Jehovah’s Witnesses alone note 21 cases launched by prosecutors “from Smolensk to Primorsky Region” between January 2011 and mid-October 2011 against individual Jehovah’s Witnesses under Article 20.2, Part 1 (one individual faced two cases). Only one of the cases related to activity on the street. In the same period, several further cases were launched under Article 20.2, Part 2.
Eleven cases under Article 20.2, Part 1 have so far gone to court, with fines in each case of between 1,000 and 1,500 Roubles (181 to 362 Norwegian Kroner, 24 to 48 Euros, or 33 to 66 US Dollars), Jehovah’s Witness spokesperson Martynov told Forum 18. Appeals continue in some of those cases.
Among many recent cases, on 6 June, a magistrate at Judicial Unit No. 12 in Smolensk fined Jehovah’s Witness Kirill Zinchenko 1,500 Roubles under Article 20.2, Part 1, according to the court verdict seen by Forum 18. He had been one of two Jehovah’s Witnesses to sign the rental contract for a religious meeting held at a local club in March.
A magistrate at Judicial Unit No. 5 in Kazan’s Privolzhsky District fined Seventh-day Adventist Yevgeny Sedov 1,000 Roubles on 15 February under Article 20.2, Part 1, according to the verdict seen by Forum 18. The leader of a registered religious organisation, Sedov was accused of holding “public” religious meetings over a 30-month period without informing the authorities. Prosecutors claimed this violated Article 19, Part 2 of Tatarstan’s Religion Law, which requires permission from the authorities for religious meetings in cultural and sporting institutions “and other public venues”. He was given the minimum fine because, the verdict notes, “he recognised his guilt and repented”.
Adventists told Forum 18 from Kazan on 20 October that two years earlier, the leader of another Adventist congregation in the city had faced a similar 1,000 Rouble fine under the same Article. “Of course it was wrong, but our colleague did not appeal. The fine was not enormous and we regarded it as an advertisement for our activity as it received widespread publicity.”
Even repeated challenges to such fines can be unsuccessful. On 18 October 2010, Bashkortostan’s Supreme Court rejected the final appeal against a fine of 1,000 Roubles (181 Norwegian Kroner, 24 Euros, or 33 US Dollars) under Article 20.2, Part 1, brought by local Jehovah’s Witness Vasim Ablayev.
Not all the cases against religious believers under Article 20.2 have led to fines, according to court verdicts seen by Forum 18. In September 2010, a case against Jehovah’s Witness Ivan Poddubny was thrown out by a magistrate in Tula, the Proletarsky District Court notes on its website.
Similarly, in March 2010 a court in Krasnoyarsk rejected a case against Margarita Senokosova. “It was all over in five minutes,” her husband Pastor Sergei Senokosov of the city’s New Generation Church told Forum 18 on 21 October. “The court accepted that our registered congregation didn’t need special permission to use rented accommodation.”
What happens when authorities are informed?
Several religious communities insisted to Forum 18 that they have no objection to the authorities knowing about their services. But they think there is and should not be a requirement to inform them of worship services.
“We’re not against informing the authorities, but when we do, problems result,” Jehovah’s Witness Martynov notes. He points out that on many occasions when their communities have informed the authorities of services in rented premises, the authorities then put pressure on the owner of the premises to cancel the event.
Martynov cited the case of two meetings due to be held in mid-July in a sports palace in St Petersburg with an expected combined attendance of 13,000 people. A rental contract had been signed on 15 April, but in late May, FSB security service officers visited the palace to get copies of the rental contract. On 2 June the local authority wrote to the sports palace’s owner asking it to rescind the contract because of electricity repair work. The owner cancelled the contract the same day.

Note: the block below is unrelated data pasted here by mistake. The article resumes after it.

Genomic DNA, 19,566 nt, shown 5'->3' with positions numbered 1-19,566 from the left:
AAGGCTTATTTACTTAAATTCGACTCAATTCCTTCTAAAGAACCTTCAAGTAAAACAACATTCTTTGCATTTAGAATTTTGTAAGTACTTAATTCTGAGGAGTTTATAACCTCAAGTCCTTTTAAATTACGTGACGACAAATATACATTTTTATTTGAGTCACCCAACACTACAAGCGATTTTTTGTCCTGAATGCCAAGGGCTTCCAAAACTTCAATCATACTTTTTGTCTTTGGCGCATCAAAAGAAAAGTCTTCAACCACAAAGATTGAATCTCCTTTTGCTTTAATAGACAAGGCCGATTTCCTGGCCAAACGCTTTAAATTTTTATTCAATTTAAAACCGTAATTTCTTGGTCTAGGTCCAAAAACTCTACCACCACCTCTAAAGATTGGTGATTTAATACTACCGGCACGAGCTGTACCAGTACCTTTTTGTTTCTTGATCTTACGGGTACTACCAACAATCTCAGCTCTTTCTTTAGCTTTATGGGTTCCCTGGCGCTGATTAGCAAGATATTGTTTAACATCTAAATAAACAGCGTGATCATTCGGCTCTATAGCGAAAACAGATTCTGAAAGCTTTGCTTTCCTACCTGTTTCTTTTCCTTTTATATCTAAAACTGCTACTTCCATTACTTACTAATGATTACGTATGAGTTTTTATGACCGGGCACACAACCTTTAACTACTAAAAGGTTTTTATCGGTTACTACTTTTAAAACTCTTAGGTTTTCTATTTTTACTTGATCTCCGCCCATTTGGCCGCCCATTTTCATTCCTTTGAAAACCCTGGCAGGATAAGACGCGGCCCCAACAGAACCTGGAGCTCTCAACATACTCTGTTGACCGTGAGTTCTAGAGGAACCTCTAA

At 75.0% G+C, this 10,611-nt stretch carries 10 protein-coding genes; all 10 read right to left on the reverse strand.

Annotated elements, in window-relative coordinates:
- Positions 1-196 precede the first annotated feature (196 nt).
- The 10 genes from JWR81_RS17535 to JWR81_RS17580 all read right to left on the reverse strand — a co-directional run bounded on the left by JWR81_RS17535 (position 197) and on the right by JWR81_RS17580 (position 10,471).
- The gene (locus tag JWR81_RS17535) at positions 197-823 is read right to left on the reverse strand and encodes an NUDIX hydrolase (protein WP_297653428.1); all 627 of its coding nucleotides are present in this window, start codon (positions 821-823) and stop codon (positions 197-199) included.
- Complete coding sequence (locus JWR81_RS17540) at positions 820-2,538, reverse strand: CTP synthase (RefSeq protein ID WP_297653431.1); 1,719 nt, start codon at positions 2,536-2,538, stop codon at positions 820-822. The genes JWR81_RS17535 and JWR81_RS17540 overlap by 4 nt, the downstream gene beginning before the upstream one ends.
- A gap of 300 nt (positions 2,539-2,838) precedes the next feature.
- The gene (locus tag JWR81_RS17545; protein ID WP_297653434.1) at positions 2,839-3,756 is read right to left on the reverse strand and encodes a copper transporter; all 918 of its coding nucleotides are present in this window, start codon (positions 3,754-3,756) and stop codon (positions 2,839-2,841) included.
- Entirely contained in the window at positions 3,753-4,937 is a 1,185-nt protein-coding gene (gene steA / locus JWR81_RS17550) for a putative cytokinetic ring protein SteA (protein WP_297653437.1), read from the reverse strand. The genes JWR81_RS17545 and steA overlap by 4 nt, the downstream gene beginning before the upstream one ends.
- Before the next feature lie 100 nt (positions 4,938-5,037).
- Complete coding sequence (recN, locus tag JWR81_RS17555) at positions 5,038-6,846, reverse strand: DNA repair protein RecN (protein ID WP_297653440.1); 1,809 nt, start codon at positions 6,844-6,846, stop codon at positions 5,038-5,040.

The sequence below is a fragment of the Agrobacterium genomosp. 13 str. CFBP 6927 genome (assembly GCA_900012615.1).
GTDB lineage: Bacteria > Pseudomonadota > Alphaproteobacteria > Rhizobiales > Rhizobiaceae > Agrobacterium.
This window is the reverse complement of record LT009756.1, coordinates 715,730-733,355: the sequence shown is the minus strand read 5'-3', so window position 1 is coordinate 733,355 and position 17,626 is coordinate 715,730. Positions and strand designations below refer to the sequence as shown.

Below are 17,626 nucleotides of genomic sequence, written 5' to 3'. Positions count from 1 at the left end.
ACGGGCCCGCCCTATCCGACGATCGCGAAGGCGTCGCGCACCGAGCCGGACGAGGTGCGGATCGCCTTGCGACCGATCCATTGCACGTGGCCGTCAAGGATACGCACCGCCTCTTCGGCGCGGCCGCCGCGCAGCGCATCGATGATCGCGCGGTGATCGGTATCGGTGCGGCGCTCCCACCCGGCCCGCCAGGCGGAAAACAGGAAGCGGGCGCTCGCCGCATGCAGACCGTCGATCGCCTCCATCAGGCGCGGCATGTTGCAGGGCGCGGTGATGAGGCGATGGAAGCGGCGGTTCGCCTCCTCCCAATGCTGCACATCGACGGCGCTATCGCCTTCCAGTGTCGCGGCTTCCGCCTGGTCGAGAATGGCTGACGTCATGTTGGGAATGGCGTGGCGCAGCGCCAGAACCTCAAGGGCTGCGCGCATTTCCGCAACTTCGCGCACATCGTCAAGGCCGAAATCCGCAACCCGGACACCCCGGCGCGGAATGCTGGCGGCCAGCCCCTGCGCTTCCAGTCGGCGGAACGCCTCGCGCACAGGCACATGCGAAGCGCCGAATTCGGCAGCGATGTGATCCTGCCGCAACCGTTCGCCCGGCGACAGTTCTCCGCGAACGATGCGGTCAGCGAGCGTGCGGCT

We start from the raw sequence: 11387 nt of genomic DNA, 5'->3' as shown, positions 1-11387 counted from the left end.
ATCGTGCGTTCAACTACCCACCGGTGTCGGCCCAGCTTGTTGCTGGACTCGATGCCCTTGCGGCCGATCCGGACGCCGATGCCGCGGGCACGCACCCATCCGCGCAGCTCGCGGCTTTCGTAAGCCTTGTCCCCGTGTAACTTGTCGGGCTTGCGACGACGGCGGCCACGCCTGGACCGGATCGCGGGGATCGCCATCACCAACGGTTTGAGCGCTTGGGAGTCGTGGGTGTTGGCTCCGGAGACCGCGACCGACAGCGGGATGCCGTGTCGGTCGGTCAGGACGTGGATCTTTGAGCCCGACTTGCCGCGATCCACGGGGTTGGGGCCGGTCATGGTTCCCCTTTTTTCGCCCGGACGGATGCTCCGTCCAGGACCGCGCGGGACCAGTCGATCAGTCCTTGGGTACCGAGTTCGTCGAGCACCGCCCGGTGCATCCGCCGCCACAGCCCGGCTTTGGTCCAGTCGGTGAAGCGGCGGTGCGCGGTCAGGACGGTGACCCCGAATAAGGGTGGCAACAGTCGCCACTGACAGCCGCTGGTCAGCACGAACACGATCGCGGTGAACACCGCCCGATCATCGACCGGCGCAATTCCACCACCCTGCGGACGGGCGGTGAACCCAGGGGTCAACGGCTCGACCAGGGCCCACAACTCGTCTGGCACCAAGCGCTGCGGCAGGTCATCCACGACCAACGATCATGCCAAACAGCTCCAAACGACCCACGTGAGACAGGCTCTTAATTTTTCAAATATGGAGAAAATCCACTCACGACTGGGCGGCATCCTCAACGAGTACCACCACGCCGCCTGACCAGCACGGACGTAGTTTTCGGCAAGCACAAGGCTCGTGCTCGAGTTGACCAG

Ablayev’s unsuccessful challenge in Bashkortostan against being fined for meeting for worship is one of five such instances which Jehovah’s Witnesses are challenging in a joint case to the European Court of Human Rights, Jehovah’s Witness spokesperson Martynov told Forum 18. The case – Aleksandr Nabokikh and Others v. Russia – was lodged on 20 May. Nabokikh was fined 1,500 Roubles (362 Norwegian Kroner, 48 Euros, or 66 US Dollars) for organising a three-day meeting in a village in Kirov Region in July 2010.
Do residents of old people’s homes have rights?
Article 16.3 of the 1997 Religion Law states that: “Religious organisations have the right to hold ceremonies” in various institutions, including “residential homes for old and disabled people”. However, this is not always guaranteed, especially for non-Russian Orthodox residents.
In early August, the administration of an old people’s home in the village of Bolshaya Kamenka in Mtsensk District (Oryol Region) refused to allow two Baptist residents to invite fellow church members to visit and pray with them, church members told Forum 18 from Mtsensk on 4 October. The administration argued that church members could not visit the two elderly women because they are not relatives. However, the administration said the women could have a visit from an Orthodox priest, who is freely able to visit the home.
The home then told Baptist representatives that the women had to write to the director, naming the specific church members they wanted to have visit them, and the invited church members then needed to undergo special medical examination. The home also insisted that church members sought prior permission from the Oryol Regional Administration, which oversees the home.
Access to the women was only achieved when the head of the Regional Baptist Union went to Oryol Regional Administration. “This was religious discrimination, but all is normal again now,” one church member told Forum 18. “Denial of access ended in September.”
Source: Forum 18 News